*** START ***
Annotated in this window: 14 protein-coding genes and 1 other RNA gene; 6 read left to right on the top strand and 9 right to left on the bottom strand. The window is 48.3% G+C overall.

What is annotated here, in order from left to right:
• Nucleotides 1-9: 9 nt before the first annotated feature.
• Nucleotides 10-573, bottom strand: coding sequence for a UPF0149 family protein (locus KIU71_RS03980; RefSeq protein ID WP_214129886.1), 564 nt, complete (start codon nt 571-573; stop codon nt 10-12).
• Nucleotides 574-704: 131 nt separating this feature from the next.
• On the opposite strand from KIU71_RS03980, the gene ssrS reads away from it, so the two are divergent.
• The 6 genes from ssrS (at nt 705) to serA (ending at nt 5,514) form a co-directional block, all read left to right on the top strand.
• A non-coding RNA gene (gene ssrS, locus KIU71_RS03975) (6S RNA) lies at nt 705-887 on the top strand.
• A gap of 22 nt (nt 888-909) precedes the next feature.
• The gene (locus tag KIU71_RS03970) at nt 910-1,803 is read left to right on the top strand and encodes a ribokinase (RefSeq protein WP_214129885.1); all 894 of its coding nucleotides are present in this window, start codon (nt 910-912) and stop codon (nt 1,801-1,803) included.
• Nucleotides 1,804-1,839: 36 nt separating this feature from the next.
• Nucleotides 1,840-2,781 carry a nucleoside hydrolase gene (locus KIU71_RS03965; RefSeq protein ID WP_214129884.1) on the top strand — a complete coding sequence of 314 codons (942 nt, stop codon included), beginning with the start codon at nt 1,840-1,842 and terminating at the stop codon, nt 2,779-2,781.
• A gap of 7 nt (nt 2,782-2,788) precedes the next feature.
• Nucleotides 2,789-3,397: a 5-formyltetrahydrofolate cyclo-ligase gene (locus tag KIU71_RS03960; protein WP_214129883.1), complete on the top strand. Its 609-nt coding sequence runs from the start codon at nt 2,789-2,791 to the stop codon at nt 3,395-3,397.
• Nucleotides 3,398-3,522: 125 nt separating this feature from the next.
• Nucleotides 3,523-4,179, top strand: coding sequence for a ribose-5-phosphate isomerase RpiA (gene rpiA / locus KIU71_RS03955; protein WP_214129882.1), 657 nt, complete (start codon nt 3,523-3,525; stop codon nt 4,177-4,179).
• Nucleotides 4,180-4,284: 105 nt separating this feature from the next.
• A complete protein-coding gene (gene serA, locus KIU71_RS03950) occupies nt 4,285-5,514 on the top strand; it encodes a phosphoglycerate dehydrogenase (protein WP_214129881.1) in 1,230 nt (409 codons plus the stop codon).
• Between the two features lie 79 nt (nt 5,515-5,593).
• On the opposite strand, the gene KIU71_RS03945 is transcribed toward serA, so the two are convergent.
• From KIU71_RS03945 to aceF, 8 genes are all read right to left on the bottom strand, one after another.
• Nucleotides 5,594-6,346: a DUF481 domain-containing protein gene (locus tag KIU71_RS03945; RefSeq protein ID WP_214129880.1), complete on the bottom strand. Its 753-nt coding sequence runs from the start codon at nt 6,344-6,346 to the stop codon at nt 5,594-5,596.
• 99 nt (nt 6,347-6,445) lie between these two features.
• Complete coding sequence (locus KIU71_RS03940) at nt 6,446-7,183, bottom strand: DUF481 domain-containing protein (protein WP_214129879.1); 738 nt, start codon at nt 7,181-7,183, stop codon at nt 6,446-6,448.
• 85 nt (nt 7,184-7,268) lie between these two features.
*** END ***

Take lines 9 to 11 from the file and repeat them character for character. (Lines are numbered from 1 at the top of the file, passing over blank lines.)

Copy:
• A gap of 22 nt (nt 888-909) precedes the next feature.
• The gene (locus tag KIU71_RS03970) at nt 910-1,803 is read left to right on the top strand and encodes a ribokinase (RefSeq protein WP_214129885.1); all 894 of its coding nucleotides are present in this window, start codon (nt 910-912) and stop codon (nt 1,801-1,803) included.
• Nucleotides 1,804-1,839: 36 nt separating this feature from the next.